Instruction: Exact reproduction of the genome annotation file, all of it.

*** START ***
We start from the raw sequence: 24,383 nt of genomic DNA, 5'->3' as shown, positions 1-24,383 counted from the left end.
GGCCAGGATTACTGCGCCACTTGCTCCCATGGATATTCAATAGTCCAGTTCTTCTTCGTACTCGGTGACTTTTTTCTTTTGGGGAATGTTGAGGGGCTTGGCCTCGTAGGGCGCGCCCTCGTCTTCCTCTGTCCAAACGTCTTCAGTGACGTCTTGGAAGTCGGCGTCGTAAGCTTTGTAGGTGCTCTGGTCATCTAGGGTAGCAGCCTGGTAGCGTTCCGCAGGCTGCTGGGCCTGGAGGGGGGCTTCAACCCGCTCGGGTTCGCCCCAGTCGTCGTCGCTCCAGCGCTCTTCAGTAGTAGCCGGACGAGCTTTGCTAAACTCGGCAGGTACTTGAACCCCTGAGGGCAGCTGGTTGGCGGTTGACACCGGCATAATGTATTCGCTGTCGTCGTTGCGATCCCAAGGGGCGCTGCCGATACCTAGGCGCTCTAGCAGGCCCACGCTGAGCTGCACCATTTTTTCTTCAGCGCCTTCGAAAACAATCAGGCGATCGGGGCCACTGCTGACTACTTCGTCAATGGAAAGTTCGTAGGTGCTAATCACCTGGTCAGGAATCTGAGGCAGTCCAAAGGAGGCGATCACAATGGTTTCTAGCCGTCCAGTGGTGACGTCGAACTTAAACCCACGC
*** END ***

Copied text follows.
We start from the raw sequence: 24,383 nt of genomic DNA, 5'->3' as shown, positions 1-24,383 counted from the left end.
GGCCAGGATTACTGCGCCACTTGCTCCCATGGATATTCAATAGTCCAGTTCTTCTTCGTACTCGGTGACTTTTTTCTTTTGGGGAATGTTGAGGGGCTTGGCCTCGTAGGGCGCGCCCTCGTCTTCCTCTGTCCAAACGTCTTCAGTGACGTCTTGGAAGTCGGCGTCGTAAGCTTTGTAGGTGCTCTGGTCATCTAGGGTAGCAGCCTGGTAGCGTTCCGCAGGCTGCTGGGCCTGGAGGGGGGCTTCAACCCGCTCGGGTTCGCCCCAGTCGTCGTCGCTCCAGCGCTCTTCAGTAGTAGCCGGACGAGCTTTGCTAAACTCGGCAGGTACTTGAACCCCTGAGGGCAGCTGGTTGGCGGTTGACACCGGCATAATGTATTCGCTGTCGTCGTTGCGATCCCAAGGGGCGCTGCCGATACCTAGGCGCTCTAGCAGGCCCACGCTGAGCTGCACCATTTTTTCTTCAGCGCCTTCGAAAACAATCAGGCGATCGGGGCCACTGCTGACTACTTCGTCAATGGAAAGTTCGTAGGTGCTAATCACCTGGTCAGGAATCTGAGGCAGTCCAAAGGAGGCGATCACAATGGTTTCTAGCCGTCCAGTGGTGACGTCGAACTTAAACCCACGC